Letters To The Editor
Monica, I just wanted to send you a quick note to say that you and the rest of the staff did an outstanding job on the October 2001 issue of Law Technology News. While so many of us went numb in front of our TV sets, you dove into the maelstrom and went to work. Outstanding professionalism.
Undoubtedly the searing memories will be with you permanently.
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I read with interest Monica Bay's "Tech Circuit -- Fiat Lux" article in the October 2001 edition of Law Technology News. Having been born and raised in Union County, N.J., like other area natives I also feel the loss of the people and the World Trade Center.
One thing in your writing truly brought a smile to my face: your absolutely correct description of Father George Rutler and his "understated dignity." I don't know if you are aware but Fr. Rutler is a "regular" on EWTN (the Catholic cable network -- Eternal Word Television Network).
Fr. Rutler is a brilliant theologian and if you ever have the chance to meet him again you may wish to consider an interview with this truly remarkable priest.
I want to say that I liked your article, but it makes me sad to think of liking any article on the attack. "Like" just seems to be the wrong word and I can't seem to think of a better one at this moment so it will have to do.
In any event, I love reading LTN. Hands down it's the best publication when it comes to legal technology.
Reed Elsevier Inc.
Belle Mead, N.J.
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I enjoyed Anthony Paonita's article on translation software that appeared in the October issue of Law Technology News.
A couple of years ago, I did a study of AltaVista's Babelfish, using about a dozen French sites and my own Web site. The results were worse than I had expected. Some of the English translations were incomprehensible. As a former French teacher, I could tell where many of the mistakes in translation came from. However, I still can't figure out how a "whitefish" got in my Web site!
Ruth G. Balkin
Balkin Library & Information Services
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More Expert Info
In the October issue's "Second Opinions" column, a reader inquired about storing and retrieving information about experts. Guy Wiggins offered the excellent suggestion of using a document management program to organize and track the information. I agree wholeheartedly with this approach, and have been using a document management program with great success for more than six years.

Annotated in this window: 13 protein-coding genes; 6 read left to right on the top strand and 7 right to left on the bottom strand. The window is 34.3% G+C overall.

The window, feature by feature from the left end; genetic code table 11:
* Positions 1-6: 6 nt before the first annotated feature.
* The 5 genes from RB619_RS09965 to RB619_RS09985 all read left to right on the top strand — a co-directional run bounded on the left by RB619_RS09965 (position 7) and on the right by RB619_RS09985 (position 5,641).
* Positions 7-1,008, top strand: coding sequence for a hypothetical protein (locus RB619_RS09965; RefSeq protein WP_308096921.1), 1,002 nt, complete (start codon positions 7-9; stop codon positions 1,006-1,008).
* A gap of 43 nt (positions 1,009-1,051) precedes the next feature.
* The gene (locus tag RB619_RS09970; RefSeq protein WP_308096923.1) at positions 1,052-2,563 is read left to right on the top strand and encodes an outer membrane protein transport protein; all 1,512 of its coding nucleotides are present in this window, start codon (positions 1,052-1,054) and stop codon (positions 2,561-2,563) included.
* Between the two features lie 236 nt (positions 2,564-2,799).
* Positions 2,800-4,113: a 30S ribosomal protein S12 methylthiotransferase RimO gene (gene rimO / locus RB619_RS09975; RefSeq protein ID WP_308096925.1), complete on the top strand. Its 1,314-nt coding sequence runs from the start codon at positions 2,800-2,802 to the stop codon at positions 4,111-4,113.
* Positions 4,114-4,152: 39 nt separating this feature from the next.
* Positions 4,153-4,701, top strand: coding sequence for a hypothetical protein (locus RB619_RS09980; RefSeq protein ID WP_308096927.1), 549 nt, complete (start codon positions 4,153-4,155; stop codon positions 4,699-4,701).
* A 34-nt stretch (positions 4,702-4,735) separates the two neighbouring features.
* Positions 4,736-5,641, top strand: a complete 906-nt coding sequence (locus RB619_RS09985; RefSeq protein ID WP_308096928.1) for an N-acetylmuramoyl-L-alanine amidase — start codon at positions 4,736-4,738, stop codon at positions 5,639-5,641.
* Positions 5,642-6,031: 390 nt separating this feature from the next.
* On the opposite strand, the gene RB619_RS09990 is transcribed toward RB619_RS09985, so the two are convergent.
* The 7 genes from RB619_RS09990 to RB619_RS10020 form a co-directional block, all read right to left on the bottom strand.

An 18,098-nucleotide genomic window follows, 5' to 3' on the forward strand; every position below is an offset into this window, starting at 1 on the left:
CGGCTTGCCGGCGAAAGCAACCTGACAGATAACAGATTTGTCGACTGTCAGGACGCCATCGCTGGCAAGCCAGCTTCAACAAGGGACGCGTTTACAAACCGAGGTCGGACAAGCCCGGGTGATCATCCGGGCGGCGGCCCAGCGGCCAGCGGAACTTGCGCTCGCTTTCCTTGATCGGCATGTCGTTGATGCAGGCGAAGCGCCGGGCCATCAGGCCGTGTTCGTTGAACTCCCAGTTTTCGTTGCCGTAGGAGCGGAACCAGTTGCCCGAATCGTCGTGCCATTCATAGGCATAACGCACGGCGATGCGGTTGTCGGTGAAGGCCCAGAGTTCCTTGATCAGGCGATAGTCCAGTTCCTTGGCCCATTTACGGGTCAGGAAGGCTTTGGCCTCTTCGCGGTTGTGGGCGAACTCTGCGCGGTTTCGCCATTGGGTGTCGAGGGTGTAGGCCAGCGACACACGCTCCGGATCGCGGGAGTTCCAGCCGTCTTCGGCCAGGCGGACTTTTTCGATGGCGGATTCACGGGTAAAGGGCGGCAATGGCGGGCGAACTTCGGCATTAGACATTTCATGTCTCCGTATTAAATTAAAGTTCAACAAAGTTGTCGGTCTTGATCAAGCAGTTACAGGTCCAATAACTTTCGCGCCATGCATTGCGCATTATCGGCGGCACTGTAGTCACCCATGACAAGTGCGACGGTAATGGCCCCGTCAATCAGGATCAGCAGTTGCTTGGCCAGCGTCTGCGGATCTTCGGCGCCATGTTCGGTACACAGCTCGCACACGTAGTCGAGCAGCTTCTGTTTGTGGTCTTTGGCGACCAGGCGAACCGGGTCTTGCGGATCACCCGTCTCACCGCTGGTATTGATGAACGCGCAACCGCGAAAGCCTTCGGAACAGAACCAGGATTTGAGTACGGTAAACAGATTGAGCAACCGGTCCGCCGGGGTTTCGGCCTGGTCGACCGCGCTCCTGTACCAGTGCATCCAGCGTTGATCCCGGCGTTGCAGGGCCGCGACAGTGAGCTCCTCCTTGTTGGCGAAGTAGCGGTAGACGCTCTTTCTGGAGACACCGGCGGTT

Unfortunately, not all firms are willing to make the investment in such a firm-wide system. Because an expert database, more often than not, pertains to litigation, non-litigators might well resist the call to implement a DMS, not understanding how it might help their non-litigation practices.
If this is an issue, consider using readily available litigation support software as your primary tool for management of expert witness transcripts and materials. A litigation support program and the use of imaging technology with OCR capabilities will handle the job nicely. This has the added advantage that the software can also be used for other litigated matters. The skills learned for one function will transfer to the other.
A program such as Summation includes document database, imaging, and transcript management as part of the core product. Concordance can work with a variety of imaging and transcript management programs to accomplish the same goal. Both now offer the ability to use ancillary software to host this data on the Web, making it available to other users for collaborative purposes.
Typically in an expert database you want to collect deposition transcripts, associated deposition exhibits, and other written materials produced by or referred to by the given expert. Both the testimony and the documentary information should be searchable and easy to retrieve. Combining the transcript management and document database functions of the litigation support programs with imaging and OCR'ing does just that. Searches across a variety of document categories are easy to conduct. Furthermore, if the depositions are added to the database in their native electronic format rather than as a scanned image, they can be read, annotated, and highlighted as needed.
In terms of the documents associated with the particular expert's file, they would be entered in the document database using the document coding function, placing text in the various searchable fields that you determine are useful. The ability to search within the standard fields is usually enough to easily locate and parse the documents you need. If you add OCR'ing to the picture, and have an OCR database to search as well, you can enhance the accuracy of your search within the database by searching the actual text of the documents.
Thus, using litigation support software for your expert witness databank you gain greater functionality than organizing materials with document management software. Every trial lawyer should be using some form of litigation support software, those who do will find the added benefit of using this software for a variety of purposes including the maintenance of a fully developed expert witness database.
Davis & Kuelthau
Green Bay, Wisc.